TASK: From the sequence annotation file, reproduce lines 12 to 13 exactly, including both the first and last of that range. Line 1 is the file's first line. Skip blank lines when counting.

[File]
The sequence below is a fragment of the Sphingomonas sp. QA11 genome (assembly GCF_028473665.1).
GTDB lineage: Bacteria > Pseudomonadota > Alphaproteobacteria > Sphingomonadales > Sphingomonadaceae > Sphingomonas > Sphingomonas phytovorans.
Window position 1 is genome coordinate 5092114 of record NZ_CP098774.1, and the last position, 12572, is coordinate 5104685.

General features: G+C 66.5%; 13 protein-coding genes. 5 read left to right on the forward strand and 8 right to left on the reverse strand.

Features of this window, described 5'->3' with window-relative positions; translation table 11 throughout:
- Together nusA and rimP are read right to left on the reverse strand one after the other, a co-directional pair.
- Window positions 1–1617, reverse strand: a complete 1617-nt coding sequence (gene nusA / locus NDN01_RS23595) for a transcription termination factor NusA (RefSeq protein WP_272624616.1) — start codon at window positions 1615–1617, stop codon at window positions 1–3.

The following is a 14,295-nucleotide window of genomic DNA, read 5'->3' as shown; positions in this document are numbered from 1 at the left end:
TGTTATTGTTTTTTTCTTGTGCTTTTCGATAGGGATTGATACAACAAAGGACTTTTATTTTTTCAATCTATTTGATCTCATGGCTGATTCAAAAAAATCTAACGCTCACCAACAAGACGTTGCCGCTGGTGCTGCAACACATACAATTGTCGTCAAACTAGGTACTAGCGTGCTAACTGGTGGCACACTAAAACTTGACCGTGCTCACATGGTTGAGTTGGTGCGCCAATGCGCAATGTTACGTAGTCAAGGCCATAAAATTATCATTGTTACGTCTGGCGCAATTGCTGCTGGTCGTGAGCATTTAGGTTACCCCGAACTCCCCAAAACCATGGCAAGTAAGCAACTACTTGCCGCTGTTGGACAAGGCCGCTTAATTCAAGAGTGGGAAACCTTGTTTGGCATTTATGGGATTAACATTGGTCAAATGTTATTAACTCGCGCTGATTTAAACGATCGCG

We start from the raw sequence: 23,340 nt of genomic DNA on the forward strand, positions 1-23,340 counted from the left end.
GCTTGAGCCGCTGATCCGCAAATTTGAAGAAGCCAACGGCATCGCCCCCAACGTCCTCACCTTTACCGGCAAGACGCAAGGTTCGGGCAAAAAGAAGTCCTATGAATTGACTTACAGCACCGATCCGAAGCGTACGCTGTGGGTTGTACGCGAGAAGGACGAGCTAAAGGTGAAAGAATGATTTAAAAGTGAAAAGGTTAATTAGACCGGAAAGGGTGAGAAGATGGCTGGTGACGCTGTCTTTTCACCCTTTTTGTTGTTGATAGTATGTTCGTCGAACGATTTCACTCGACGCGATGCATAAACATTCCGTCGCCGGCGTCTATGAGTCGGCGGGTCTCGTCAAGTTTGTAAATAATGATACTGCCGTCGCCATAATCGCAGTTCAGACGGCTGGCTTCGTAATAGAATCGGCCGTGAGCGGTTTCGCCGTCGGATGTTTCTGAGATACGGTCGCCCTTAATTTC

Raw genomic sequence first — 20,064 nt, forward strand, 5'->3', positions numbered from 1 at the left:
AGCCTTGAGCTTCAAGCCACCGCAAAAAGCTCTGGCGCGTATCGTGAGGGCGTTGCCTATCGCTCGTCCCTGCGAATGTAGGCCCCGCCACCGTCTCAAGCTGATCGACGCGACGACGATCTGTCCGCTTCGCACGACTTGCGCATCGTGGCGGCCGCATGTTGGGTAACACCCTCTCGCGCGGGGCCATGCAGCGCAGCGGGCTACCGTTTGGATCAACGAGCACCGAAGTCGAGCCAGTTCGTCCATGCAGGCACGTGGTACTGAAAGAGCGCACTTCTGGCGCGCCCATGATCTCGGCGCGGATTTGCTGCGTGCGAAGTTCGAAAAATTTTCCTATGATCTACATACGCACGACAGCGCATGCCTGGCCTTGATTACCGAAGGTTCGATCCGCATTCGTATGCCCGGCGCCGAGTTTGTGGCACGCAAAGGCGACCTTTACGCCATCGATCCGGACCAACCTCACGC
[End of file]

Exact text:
Raw genomic sequence first — 20,064 nt, forward strand, 5'->3', positions numbered from 1 at the left:
AGCCTTGAGCTTCAAGCCACCGCAAAAAGCTCTGGCGCGTATCGTGAGGGCGTTGCCTATCGCTCGTCCCTGCGAATGTAGGCCCCGCCACCGTCTCAAGCTGATCGACGCGACGACGATCTGTCCGCTTCGCACGACTTGCGCATCGTGGCGGCCGCATGTTGGGTAACACCCTCTCGCGCGGGGCCATGCAGCGCAGCGGGCTACCGTTTGGATCAACGAGCACCGAAGTCGAGCCAGTTCGTCCATGCAGGCACGTGGTACTGAAAGAGCGCACTTCTGGCGCGCCCATGATCTCGGCGCGGATTTGCTGCGTGCGAAGTTCGAAAAATTTTCCTATGATCTACATACGCACGACAGCGCATGCCTGGCCTTGATTACCGAAGGTTCGATCCGCATTCGTATGCCCGGCGCCGAGTTTGTGGCACGCAAAGGCGACCTTTACGCCATCGATCCGGACCAACCTCACGC